Capital expects to be all business on trip
Capital coach Jon Carpenter said he's not going to overthink his team's overnight trip to Martinsburg for Saturday's Class AAA playoff semifinals.
It's a rare two-day excursion for the Cougars, necessary because of the five-hour-plus jaunt to the Eastern Panhandle for the 1:30 p.m. kickoff.
Some coaches fret about taking their players on the road, a situation that can spawn a litany of problems with exuberant teenagers not used to the freedom of staying in hotels, etc.
"Everybody says there's a lot of goofy stuff that can go on,'' Carpenter said, "but they'll police theirselves. We're not worried about them. They know how important it is to sleep, get up and be ready to play.
"That's one of the reasons we take them camping in the summertime, and we've had no trouble at all. That's what makes that [camping] trip so [important]. It gets you ready when you have to travel away from home, and all the excitement that goes with that.''
Senior linemen James Walton and Jaisson Dyer, two of the team's leaders, also don't expect any travel travails.
"I think we're all focused on the game,'' Walton said. "Everybody wants to get this win, so we're not going to do anything stupid the night before.''
"We've just got to keep everybody together the night before [we leave],'' Dyer said, "and make sure everyone's here the next morning when we pull off. As a team, we've already talked about it. Everybody knows what their responsibilities are. They know what they're supposed to be doing. Hopefully, everything goes right overnight.''
Too close to call?
If Saturday's Wheeling Park-Huntington game comes down to the wire, will be it be advantage Highlanders?
The Patriots have played so well down the stretch, storming to six straight wins - all by at least 20 points - that they haven't been extended to the end for a good while. That includes a landmark 42-22 victory over Steubenville (Ohio), a game that really wasn't that close as Park led 42-9 in the fourth quarter.
Huntington, meanwhile, has won by a touchdown or less in three of its last four games - 21-17 against South Charleston, 14-6 in the mud at Winfield and 17-13 versus George Washington last week, a victory that came on a TD with 40 seconds left.
Park coach Chris Daugherty, of course, would like to continue to play so well that the game isn't close.
"As a coach, you're not going to worry about that,'' he said, "or apologize for it. I like to think if you execute and play good ball, that's what's going to happen.
"Sure, Huntington will do everything they can to derail us - what they've been doing for the last month or so. They've gutted out some games, and there's something to be said for that, too. To be able to stay in there and fight through some adversity and play to the very bitter end.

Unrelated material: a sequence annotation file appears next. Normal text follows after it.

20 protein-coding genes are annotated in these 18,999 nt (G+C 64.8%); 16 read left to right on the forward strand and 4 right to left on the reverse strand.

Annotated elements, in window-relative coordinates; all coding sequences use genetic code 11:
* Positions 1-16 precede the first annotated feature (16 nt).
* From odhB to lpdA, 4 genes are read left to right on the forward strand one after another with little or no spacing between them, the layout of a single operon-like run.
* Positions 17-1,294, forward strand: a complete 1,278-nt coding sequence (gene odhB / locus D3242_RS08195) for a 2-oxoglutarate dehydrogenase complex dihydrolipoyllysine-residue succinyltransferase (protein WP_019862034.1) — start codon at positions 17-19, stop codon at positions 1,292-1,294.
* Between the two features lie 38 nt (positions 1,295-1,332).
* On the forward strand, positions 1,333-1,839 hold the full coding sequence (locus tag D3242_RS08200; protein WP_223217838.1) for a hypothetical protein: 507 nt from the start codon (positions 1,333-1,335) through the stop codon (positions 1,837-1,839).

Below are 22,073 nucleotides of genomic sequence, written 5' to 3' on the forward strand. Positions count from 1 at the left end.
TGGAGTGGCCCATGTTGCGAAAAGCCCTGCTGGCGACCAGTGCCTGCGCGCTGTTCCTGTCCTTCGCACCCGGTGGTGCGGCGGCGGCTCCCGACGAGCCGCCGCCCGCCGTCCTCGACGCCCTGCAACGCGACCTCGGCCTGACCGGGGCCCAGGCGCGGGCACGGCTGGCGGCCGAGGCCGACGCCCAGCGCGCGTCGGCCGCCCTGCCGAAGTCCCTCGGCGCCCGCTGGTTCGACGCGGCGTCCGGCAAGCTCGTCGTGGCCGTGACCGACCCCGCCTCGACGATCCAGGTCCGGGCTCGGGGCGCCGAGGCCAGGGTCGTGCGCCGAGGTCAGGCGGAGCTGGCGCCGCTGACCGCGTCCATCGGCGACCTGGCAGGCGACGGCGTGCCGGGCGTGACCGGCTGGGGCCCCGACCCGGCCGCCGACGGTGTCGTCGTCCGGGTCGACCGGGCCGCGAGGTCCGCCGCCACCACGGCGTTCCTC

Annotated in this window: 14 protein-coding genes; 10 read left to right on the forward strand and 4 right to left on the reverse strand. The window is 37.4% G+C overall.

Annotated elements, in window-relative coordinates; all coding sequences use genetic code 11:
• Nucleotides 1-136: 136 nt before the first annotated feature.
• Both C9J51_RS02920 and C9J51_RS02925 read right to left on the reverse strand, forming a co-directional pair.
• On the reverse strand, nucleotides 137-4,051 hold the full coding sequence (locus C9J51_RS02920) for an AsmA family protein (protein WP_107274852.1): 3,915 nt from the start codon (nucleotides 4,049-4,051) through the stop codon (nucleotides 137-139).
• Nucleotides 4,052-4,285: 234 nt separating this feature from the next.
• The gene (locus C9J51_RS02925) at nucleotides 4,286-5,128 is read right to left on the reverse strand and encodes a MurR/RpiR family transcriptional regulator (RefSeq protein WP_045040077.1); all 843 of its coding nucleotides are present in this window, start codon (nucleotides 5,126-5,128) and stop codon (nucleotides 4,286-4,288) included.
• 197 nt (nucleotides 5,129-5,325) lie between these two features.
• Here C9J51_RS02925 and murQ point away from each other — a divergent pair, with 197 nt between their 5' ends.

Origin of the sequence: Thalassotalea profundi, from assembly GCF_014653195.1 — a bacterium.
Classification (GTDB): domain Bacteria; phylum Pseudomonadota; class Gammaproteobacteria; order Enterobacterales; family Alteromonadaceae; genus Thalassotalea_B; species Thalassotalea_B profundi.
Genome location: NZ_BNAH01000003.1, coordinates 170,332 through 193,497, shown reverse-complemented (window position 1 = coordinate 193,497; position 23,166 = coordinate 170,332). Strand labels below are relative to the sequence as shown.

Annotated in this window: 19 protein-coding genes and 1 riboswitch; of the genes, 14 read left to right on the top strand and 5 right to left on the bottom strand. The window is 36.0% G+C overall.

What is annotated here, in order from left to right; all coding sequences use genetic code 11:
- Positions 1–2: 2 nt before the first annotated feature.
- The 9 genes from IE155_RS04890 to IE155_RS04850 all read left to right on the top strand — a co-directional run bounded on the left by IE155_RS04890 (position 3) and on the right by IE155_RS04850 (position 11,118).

"I think, at this point in the final four, everybody will fight to the end regardless of the score or the situation. You'll get everybody's best shot. We'll get Huntington's and Huntington will get ours. You hope that's enough right now.''
Huntington coach Billy Seals thinks the fantastic finishes have given his team some resolve in close games.
"No doubt about it,'' Seals said. "When you get into the playoffs, they're tight football games and we've been fortunate to come out in every one of our games with a win. Our kids are battle-tested.
"You look at our 12 games and we've played seven playoff teams. That good competition we've played only helps us in the playoffs.''
Not-so-grand old flag
If Capital wants to knock off three-time defending champ Martinsburg on Saturday, it will likely have to knock off its penchant for doing dumb things at the wrong time - a.k.a., untimely penalties.
A glance at the season stats reveals one great discrepancy between the Cougars and their opponents. Capital has been whistled for 97 penalties this season - more than eight per game - compared to 66 for its 12 opponents.
Sometimes they come at the worst time.
In a win against Cabell Midland earlier this season, Capital's defensive line jumped offside as the Knights were set to run plays of fourth-and-5, fourth-and-2 and third-and-7. The first two resulted in gift first downs and Midland converted the ensuing third-and-2 on the other.
Even in last week's big win against University, the Cougars hurt themselves on the Hawks' opening drive.
University was seemingly stopped on a third-and-7, but Capital was cited for a facemask penalty in making the tackle, allowing the drive to continue. A few plays later, the Hawks scored to take a 7-0 lead.
Anything you can do . . .
Not only is Martinsburg gunning to become the first team to ever capture four straight Class AAA championships, but coach Dave Walker is drawing close in a personal duel with his friend and former college teammate, Alan Fiddler.
Fiddler took Moorefield to four straight Class A titles (1996-99) and now his old college roommate at West Virginia State, Walker, has a chance to notch his own four-peat.
Currently, Fiddler is coaching at Patrick Henry High School near Roanoke, Va.
Reach Rick Ryan at 304-348-5175 or firstname.lastname@example.org.